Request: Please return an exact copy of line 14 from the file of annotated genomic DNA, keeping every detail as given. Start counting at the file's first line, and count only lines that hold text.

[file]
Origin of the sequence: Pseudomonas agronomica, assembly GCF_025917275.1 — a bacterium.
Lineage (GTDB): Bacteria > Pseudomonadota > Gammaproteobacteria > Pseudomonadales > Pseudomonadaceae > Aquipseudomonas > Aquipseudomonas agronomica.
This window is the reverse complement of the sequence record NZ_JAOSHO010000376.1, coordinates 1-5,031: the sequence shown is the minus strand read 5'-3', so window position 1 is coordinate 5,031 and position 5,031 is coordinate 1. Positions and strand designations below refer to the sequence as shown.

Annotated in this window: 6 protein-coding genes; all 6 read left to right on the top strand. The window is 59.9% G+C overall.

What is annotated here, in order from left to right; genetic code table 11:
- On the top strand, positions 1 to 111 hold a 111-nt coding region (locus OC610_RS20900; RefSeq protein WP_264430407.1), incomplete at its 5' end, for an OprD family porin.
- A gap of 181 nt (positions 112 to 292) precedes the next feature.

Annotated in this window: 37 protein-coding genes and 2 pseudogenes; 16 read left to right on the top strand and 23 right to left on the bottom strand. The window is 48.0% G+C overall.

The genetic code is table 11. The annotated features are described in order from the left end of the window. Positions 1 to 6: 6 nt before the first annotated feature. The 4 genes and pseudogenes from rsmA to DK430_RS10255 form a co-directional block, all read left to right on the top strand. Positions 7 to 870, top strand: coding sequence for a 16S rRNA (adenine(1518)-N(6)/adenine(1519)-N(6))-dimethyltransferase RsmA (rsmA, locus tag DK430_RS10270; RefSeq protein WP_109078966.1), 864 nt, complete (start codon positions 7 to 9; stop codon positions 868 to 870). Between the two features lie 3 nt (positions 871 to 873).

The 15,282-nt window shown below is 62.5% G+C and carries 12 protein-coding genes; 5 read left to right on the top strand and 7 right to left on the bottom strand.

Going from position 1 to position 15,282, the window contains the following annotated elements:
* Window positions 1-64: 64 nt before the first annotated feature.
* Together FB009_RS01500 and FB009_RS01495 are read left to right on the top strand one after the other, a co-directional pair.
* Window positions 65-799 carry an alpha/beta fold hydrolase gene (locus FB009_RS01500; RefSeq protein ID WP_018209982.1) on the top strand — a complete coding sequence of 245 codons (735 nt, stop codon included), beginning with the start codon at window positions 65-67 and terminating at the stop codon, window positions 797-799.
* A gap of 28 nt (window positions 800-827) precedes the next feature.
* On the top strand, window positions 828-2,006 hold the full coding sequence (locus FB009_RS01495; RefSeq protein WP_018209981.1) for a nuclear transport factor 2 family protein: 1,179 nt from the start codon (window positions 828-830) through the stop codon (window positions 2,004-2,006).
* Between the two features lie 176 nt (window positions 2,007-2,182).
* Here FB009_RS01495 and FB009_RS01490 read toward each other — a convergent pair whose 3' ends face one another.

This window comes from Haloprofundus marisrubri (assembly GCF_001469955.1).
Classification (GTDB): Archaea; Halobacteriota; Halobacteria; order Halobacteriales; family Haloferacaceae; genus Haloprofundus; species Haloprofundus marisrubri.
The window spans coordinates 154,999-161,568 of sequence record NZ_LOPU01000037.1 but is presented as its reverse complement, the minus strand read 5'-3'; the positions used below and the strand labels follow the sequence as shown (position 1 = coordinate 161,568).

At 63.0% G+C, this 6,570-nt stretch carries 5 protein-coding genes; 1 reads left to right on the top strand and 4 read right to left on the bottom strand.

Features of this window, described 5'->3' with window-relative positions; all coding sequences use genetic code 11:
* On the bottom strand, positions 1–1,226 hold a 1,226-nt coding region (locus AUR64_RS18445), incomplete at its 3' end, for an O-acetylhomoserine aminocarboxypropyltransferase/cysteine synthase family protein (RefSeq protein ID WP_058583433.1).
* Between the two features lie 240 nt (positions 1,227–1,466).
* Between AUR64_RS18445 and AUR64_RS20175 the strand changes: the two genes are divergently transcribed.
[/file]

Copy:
* Window positions 65-799 carry an alpha/beta fold hydrolase gene (locus FB009_RS01500; RefSeq protein ID WP_018209982.1) on the top strand — a complete coding sequence of 245 codons (735 nt, stop codon included), beginning with the start codon at window positions 65-67 and terminating at the stop codon, window positions 797-799.